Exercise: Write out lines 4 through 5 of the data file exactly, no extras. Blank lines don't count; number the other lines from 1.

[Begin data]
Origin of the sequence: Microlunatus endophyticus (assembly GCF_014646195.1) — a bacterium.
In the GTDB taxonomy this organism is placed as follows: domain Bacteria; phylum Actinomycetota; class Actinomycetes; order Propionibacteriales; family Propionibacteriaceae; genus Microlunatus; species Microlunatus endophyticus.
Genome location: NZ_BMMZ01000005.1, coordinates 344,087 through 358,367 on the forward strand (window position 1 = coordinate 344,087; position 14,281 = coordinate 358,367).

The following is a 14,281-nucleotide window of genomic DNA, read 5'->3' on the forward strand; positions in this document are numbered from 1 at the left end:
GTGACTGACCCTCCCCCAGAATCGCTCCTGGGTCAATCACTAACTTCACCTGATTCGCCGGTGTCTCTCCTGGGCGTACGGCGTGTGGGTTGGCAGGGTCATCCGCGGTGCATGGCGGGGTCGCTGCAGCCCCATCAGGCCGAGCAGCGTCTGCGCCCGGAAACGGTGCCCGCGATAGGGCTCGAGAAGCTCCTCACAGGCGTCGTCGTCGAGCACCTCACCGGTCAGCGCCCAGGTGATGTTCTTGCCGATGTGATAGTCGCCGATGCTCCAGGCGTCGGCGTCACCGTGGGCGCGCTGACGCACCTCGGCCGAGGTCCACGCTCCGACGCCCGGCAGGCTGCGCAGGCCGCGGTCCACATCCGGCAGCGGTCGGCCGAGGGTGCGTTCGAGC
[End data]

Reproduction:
The following is a 14,281-nucleotide window of genomic DNA, read 5'->3' on the forward strand; positions in this document are numbered from 1 at the left end:
GTGACTGACCCTCCCCCAGAATCGCTCCTGGGTCAATCACTAACTTCACCTGATTCGCCGGTGTCTCTCCTGGGCGTACGGCGTGTGGGTTGGCAGGGTCATCCGCGGTGCATGGCGGGGTCGCTGCAGCCCCATCAGGCCGAGCAGCGTCTGCGCCCGGAAACGGTGCCCGCGATAGGGCTCGAGAAGCTCCTCACAGGCGTCGTCGTCGAGCACCTCACCGGTCAGCGCCCAGGTGATGTTCTTGCCGATGTGATAGTCGCCGATGCTCCAGGCGTCGGCGTCACCGTGGGCGCGCTGACGCACCTCGGCCGAGGTCCACGCTCCGACGCCCGGCAGGCTGCGCAGGCCGCGGTCCACATCCGGCAGCGGTCGGCCGAGGGTGCGTTCGAGC